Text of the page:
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How to get to the Oxford office

The Oxford office of the Institute and Faculty of Actuaries (IFoA) is in Park End Street, just a few minutes walk from Oxford station

Address:

1st Floor, Park Central
40/41 Park End Street
Oxford OX1 1JD

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By train

Trains run hourly from London's Paddington Station to Oxford. The journey time is approximately an hour and the fare varies depending on the time of day.

Park Central is about 5 minutes walk from Oxford railway station. On exiting the station cross the footbridge at the top of the slope by the station cycle racks, and after descending on the far side cross the narrow Becket Street onto Park End Street. Go straight ahead and cross at the traffic lights at Hollybush Row. Continue straight ahead for approximately 100 metres, and the entrance to Park Central is on your right. Ring the doorbell to gain entry.

By coach

The bus station for coaches to and from London  is just a few minutes walk from Park End Street.

Coaches from London to Oxford run every few minutes during the day. The journey takes a minimum of 75 minutes but it is advisable to allow plenty of time, due to traffic congestion. There are two coach companies:

  • the Oxford Tube, calls at Watlington (on the M40), Hillingdon, Shepherd's Bush, Notting Hill and Marble Arch, terminating close to London's Victoria Coach Station
  • the Oxford Express - X90 calls at Shepherd's Bush and Marble Arch and terminates at London Victoria Coach Station.

By road

Approaching from the north, leave the M40 motorway at junction 9 (Oxford/Bicester) and follow the A34 westward around the city. Leave the A34 at the A420 (Swindon) junction and follow the signs to the town centre along the Botley Road. Parking in the centre is costly and the traffic is often very heavy. You may find it easier to follow the signs to the Park-&-Ride (Seacourt), park and take one of the buses which run about every ten minutes.

From the south and west you will also join the A34 ring road, leave it at the A420 junction and follow the route described above.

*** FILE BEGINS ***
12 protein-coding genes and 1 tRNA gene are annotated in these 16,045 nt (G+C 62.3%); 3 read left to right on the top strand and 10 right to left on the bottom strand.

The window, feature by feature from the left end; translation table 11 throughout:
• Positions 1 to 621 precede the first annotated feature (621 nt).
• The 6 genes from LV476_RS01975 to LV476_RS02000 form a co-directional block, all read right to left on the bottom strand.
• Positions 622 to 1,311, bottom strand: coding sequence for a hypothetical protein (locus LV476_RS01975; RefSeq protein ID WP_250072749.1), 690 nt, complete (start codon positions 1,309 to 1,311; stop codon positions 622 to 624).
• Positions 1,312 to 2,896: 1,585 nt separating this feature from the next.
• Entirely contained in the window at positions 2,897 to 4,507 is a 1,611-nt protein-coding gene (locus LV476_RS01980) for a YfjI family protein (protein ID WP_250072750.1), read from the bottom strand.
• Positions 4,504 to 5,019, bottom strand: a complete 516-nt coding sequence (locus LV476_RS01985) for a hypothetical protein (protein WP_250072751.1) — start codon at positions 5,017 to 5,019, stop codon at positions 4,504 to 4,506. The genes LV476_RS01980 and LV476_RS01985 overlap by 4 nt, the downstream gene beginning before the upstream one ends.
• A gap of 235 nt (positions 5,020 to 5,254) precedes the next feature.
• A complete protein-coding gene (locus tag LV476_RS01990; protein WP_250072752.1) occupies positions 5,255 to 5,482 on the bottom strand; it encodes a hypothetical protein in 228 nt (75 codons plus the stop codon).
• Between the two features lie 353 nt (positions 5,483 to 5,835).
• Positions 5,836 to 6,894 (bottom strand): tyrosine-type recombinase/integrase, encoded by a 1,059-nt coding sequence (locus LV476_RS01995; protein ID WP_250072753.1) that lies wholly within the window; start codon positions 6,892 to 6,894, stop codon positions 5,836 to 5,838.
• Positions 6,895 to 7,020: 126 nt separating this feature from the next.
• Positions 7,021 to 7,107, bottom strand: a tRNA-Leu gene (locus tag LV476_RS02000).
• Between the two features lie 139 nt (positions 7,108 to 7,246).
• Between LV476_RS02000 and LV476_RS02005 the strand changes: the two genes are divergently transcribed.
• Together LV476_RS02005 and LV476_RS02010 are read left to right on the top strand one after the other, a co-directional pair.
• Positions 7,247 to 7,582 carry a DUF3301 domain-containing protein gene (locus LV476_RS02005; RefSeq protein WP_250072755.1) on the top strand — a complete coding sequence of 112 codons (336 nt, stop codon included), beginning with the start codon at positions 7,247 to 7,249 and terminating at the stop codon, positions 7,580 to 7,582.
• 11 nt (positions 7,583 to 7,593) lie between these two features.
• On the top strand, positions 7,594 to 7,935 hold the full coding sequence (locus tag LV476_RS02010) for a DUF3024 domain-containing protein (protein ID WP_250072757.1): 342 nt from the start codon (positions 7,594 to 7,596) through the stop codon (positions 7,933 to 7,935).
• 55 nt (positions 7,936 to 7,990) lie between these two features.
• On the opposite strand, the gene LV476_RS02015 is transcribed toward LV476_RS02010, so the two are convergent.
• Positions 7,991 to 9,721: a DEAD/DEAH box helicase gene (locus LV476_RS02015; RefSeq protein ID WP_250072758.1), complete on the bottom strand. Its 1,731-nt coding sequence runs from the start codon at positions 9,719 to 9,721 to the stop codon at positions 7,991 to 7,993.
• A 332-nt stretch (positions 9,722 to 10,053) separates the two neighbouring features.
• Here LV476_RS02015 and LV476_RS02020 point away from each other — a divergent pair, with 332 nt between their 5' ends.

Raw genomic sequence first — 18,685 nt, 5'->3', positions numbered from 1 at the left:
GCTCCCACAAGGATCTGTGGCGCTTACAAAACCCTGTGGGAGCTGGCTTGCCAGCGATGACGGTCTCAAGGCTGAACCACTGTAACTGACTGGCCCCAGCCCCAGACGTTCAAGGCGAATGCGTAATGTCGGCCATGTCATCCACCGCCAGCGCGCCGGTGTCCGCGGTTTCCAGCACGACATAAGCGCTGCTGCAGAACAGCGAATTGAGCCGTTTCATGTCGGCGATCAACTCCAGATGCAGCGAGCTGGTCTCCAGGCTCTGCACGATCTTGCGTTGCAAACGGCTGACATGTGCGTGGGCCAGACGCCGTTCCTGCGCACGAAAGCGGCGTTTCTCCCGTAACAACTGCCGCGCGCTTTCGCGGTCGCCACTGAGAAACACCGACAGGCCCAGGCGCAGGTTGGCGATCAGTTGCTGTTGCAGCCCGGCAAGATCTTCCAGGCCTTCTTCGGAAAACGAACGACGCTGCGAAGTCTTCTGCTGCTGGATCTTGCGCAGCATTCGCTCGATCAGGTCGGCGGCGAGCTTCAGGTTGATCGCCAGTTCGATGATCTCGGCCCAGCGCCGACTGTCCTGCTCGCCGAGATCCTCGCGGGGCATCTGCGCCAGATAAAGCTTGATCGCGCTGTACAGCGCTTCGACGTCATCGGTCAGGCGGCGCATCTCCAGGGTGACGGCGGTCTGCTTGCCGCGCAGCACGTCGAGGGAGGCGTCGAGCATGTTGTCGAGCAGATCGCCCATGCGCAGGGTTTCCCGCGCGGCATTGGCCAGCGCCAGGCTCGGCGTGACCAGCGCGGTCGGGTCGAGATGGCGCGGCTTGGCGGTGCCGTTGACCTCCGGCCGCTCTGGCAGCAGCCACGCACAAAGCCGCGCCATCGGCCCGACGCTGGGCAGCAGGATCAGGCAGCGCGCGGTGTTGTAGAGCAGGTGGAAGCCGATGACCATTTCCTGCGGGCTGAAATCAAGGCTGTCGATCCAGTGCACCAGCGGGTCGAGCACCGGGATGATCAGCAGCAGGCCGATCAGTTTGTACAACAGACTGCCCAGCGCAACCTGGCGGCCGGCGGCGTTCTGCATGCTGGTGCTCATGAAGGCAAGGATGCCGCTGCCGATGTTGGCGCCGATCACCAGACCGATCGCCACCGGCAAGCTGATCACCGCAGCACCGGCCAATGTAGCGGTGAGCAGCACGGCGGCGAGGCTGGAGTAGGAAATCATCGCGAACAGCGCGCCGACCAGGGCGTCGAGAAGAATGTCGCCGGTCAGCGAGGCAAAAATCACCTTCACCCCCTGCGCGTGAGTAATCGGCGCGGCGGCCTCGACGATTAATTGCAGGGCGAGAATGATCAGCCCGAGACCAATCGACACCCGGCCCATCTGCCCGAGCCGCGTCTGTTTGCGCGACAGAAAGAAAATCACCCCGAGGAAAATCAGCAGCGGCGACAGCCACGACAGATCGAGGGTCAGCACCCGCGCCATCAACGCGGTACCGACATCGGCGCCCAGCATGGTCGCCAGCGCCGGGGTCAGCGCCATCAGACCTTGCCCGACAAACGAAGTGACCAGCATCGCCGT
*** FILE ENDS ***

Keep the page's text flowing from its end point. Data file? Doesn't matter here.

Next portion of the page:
Approaching from the east, leave the M40 at junction 8 and either leave your car at the Park-&-Ride (Thornhill) and take a bus into the city or follow the A40 north around the city turning left into the Banbury Road (signed to Summertown) and follow signs to the city centre.

Parking in Oxford

Parking is expensive - expect to pay £15.00+ per day. Parking is available at Worcester Street car park. Access is from Park End Street. Parking is also available in Gloucester Place car park, off Beaumont Street and is sometimes available at the Randolph Hotel, in Beaumont Street. All are within five minutes walk of Park Central.

 

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Events calendar

  • Finance in the Public Interest Series

    16 March 2021 - 23 March 2021

    Spaces available

    There is widening debate that many of our social, financial and regulatory institutions need to be rethought so that we can create more sustainable futures, particularly in light of the Covid-19 pandemic, the policy/macro-economic response to the pandemic and how it affects consumers, as well as the impending climate crisis. This multi-day series of three keynote webinars, individually presented by leading economist John Kay, Sir Paul Collier, Professor of Economics and Public Policy at the Blavatnik School of Government, Ashok Gupta, Chair at Mercer Ltd, and Nico Aspinall, Chief Investment Officer at B&CE, will open up discussion on these essential topics. The series will culminate in a panel session with Chief Economist of the Bank of England, Andy Haldane.

  • The price is righter

    16 March 2021

    Spaces available

    This webinar provides an overview of the state of the UK protection market, and how different insurers are using different levels of sophistication to price (such as using customer demand models). It considers how insurers have implemented these sophisticated pricing techniques, and the practical challenges they have faced.

  • Spaces available

    This discussion will revolve around the latest industry developments including and introduction to Part VII transfers and Schemes of Arrangement (process, parties involved and recent events), insights and lessons from recent with-profits transactions and restructurings (including Equitable Life and Pru-Rothesay), how firms can apply these learnings to future arrangements, and the outlook for future with-profits transactions and restructurings (including the impacts of Covid-19 and Brexit)

     

  • Spaces available

    What is stewardship and how has the landscape changed under the 2020 UK Stewardship Code? How does effective stewardship create long term value for beneficiaries and what roles do asset owners and asset managers play in active stewardship. This webinar will offer answers to these questions in a practical approach to stewardship reporting.

  • Spaces available

    Mis-estimation risk is a key element of demographic risk, and past work has focused on mis-estimation risk on a run-off basis.  However, this does not meet the requirements of regulatory regimes like Solvency II, which demands that capital requirements are set through the prism of a finite horizon like one year.  This paper presents a value-at-risk approach to mis-estimation risk suitable for Solvency II work.